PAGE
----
I would not count on headroom specs, if provided for the particular amplifier, to be either meaningful or helpful. The amount of time that the specified headroom can be sustained for is not usually indicated, and can be expected to vary widely depending on the particular manufacturer's approach to "specmanship." Also, sound quality may degrade significantly at power levels in that region, to a greater or lesser extent depending on the particular design.
I want to thank everyone very much. I decided to give the Prima Luna a try. I have a 14-day audition period. I am purchasing it from Kevin at Upscale Audio, who based on my due diligence has an excellent reputation. He would be surprised if the 34 watts are not sufficient.
The Prima Luna website explains, "if two amps are . . . both . . . using a pair of KT88 tubes per channel, how can one be rated at 40 watts per channel, the other at 80 watts per channel? This is a simple engineering and math question, and these are the two possible answers:
The higher powered amp isn't really meeting it's specified power rating and/or the tubes are being run very hard to get that extra power. . . .
The benefit of doubling power from 40 watts to 80 watts will only increase maximum volume levels by approximately 3dB."
That makes a lot of sense.
You are tapping the amp out on musical peaks. Most tube amps have distortion climbing when tapped out and bandwidth narrowing. The distortion many times sounds like congestion. Remember, double your power and you only get 3db. Also, check to see if 34 watts is 34 watts. If at full power you have good square waves, distortion less than1% and bandwidth the range the of speakers then you will get an idea what you will need. I think you need at least 100 wpc of power. Jallen
"Hey, follow K.I.S.S. (keep it simple, stupid), the general rule of thumb is to use double the required RMS output, fuse or breaker protect the speakers, and listen for audible distortion. This setup can even be used to lower THD. If you have 8 Ohm speakers and a 4 Ohm amp you can cut THD in half while maintaining proper power output. I, for instance, use 12 ohm speakers L/C/R/SR/SL on a 8 ohm amp. This technique works wonders for sound quality while maintaining volume levels."
Regarding your post, I have to ask, are you serious or just kidding around. I really don't mean to offend in any way if you are being serious, I just don't think I fully get what you are trying to say here. You use your system for an example. Can you list your components? I do find the post very interesting. Its possible that I'm just not reading it correctly. And like I said before, I'm not at all trying to offend you, even if we end up disagreeing on some things.
Higher wattage amps make you feel better about things unless you're an "efficient speaker with a single ended mini watt amp" dude, in which case you feel better when you point that out.
As many as you think you could ever possibly use, then double that.
Consider the fact that often you can save some money by buying the lower powered version of a well regarded design and get the benefit of a greatsounding amp without extra power you likely don't need. Pass Labs makes that point all day. And remember, a tube amp that is pushed in louder musical transients can still sound sweet as the character of the distortion (2nd order) is more ear friendly than a solid state amp clipping, which is a sound nobody should have to endure.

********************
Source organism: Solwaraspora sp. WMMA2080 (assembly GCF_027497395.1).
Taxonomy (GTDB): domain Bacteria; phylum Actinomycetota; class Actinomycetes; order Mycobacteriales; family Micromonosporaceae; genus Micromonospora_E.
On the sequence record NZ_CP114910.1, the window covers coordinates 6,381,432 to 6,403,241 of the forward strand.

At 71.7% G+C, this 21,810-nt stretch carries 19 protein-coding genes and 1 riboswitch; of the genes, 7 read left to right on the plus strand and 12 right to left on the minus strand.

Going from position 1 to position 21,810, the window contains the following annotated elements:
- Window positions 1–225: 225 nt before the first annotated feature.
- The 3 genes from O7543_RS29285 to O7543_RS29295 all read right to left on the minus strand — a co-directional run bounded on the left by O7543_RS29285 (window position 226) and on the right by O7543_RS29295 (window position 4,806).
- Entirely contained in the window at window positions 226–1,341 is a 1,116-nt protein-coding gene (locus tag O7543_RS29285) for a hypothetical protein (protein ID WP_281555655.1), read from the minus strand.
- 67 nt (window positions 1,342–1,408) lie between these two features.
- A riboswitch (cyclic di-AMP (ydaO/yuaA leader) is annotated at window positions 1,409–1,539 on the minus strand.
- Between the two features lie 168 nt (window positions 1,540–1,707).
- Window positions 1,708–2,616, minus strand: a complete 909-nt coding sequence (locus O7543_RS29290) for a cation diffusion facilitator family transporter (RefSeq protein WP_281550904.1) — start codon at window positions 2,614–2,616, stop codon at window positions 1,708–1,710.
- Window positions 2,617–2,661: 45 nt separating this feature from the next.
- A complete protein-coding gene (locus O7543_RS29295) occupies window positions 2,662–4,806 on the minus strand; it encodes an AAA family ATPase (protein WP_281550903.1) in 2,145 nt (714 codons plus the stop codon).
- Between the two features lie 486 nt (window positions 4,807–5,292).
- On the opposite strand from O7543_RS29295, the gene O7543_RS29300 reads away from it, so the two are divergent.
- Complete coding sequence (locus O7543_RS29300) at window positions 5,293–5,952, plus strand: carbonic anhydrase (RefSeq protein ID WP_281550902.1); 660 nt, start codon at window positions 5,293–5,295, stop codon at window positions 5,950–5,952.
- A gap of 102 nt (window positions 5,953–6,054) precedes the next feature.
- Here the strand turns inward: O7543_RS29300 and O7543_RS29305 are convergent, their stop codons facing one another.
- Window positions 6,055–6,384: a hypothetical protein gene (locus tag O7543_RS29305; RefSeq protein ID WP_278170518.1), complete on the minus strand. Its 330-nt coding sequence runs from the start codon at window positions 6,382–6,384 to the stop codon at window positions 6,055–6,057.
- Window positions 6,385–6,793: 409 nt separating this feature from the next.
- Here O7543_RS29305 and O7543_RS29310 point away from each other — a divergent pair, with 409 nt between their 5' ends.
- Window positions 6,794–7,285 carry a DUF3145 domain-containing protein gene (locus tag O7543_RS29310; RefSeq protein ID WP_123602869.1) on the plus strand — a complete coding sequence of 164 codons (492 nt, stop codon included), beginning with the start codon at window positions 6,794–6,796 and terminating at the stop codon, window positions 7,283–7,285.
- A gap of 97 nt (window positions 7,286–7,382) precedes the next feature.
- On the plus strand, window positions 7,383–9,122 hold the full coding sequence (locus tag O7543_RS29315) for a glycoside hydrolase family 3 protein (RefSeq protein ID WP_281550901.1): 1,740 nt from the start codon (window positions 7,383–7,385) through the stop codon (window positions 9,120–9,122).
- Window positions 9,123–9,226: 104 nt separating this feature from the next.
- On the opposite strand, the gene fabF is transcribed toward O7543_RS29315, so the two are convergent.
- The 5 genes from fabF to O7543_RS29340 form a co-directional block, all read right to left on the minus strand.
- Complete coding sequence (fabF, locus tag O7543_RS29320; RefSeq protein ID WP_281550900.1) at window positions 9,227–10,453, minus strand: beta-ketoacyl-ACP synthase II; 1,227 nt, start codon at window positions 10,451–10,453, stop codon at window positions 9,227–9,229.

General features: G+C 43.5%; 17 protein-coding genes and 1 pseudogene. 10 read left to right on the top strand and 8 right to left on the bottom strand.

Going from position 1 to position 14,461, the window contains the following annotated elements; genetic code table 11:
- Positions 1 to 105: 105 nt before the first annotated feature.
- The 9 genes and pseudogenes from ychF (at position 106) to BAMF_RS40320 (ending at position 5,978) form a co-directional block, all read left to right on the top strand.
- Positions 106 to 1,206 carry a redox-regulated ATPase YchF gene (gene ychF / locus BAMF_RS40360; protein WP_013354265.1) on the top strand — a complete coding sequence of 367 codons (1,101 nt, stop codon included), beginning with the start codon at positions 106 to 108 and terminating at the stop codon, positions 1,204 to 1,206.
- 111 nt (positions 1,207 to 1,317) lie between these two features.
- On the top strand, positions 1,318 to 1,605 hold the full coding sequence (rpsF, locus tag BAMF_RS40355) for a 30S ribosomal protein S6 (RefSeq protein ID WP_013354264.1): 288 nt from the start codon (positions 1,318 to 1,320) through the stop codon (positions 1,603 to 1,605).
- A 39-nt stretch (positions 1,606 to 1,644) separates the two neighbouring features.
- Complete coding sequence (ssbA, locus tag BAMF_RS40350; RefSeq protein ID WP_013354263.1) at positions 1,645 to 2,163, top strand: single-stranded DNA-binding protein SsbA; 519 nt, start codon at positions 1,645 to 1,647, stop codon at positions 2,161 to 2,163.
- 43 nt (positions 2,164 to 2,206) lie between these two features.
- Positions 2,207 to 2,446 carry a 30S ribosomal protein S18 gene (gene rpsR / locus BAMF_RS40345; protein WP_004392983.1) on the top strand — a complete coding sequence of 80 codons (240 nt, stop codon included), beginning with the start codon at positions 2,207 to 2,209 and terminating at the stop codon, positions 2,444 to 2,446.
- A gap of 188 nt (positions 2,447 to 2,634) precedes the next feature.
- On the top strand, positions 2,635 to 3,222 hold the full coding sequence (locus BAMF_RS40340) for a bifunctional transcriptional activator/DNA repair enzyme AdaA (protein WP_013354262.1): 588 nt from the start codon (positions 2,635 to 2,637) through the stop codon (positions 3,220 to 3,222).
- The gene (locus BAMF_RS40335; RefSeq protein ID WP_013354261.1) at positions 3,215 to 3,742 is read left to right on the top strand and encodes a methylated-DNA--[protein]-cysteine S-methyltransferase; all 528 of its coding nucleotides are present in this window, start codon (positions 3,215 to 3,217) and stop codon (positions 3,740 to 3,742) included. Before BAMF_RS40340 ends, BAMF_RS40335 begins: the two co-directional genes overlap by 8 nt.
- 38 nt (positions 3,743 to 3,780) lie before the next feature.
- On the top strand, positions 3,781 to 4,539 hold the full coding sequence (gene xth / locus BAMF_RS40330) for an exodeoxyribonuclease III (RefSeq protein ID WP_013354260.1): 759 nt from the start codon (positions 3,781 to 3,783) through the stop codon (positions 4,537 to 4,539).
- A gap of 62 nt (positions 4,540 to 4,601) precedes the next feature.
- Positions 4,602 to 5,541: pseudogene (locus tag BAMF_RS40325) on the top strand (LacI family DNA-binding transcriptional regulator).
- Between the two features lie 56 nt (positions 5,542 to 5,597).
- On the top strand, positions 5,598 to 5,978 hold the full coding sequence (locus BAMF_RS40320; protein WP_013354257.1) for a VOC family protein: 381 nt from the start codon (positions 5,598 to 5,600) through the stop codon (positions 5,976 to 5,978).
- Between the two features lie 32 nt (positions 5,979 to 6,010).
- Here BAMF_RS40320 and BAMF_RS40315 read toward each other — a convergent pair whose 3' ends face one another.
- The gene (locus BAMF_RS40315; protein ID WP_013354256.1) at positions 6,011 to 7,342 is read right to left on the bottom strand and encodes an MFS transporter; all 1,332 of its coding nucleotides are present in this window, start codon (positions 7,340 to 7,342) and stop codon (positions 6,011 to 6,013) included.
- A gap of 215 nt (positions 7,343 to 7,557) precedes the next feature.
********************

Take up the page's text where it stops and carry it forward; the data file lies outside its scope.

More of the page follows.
Buy a Lamm M1.2R, that's something serious and you can close that chapter.
Rule of thumb applying the correct amount of RMS power to a loudspeaker. To get the very best performance from a loudspeaker as explained to me twenty years ago by a speaker designer, find out what the maximum RMS power the driver magnets and the crossover capacitors can sustain over the long term of continuous power and divide by two.
If the speaker has a max of 500 watts rms continuous then use a 250 watt amp. There should be at least a 50% volume of continuous current to the magnets. By filling the magnets continuously with current volume at 50% or higher, results in cooler temperatures to the voice coils and crossover network. When you under power a speaker and drive up the volume, you increase the chance of clipping the amp and over heating your drivers causing the coils to fry. If your using a 60 watt tube amp, Match it with a speaker that has a max of 120 watts rms to get outstanding performance. There are a lot of low power full range speakers that are perfectly suited for tube amps.
You sure that isn't "multiply by two"?
Why would you multiply by two? The formula is to divide in half by 50% or 2 into the total amount of rms wattage
the speaker allows. If a speaker has a max capability of 1000 watts and you multiply by two, thats too much current
at 2000 watts. Goodbye Charlie. You just fried your speaker with too much power. You can damage your speaker
under powering by clipping your amp or too much power. However, in most cases most amps are much more bullet proof today with built in safety shut down thermal switches if clipping occurs compared to thirty years ago.
Both amplifiers will more than serve your requirements adequately.
Experience has shown me that WPC to not always serve as the ideal measure of power. Not to dismiss the spec out of hand, but it is an algebraic (steady state) measure, while we live in a world of calculus (dynamic).
Instead, I'll put forth the contrarian assertion that the ubiquitous transformer coupled push-pull tube amplifier with two tubes per channel will drive a loudspeaker far more similarly than differently in terms of seat of the pants power whether using 2A3 (10 - 15 wpc), 300B (20 - 25 wpc), or EL34/6550/KT88 (30 - 75 wpc). Doubling the number of output tubes to four shows the correlation still holds up. In other words, we will often draw surprising conclusions in regard to amplifier power if we move away from drinking by the label.
Your far safer using a bigger amp than the speakers can handle because now you have the luxury of using only SPLs to determine maximum speaker output, ie: pain threshold:)
Use nice, round figures...50,75,100.
Contrarian Assertion is the name of my old dude punk band.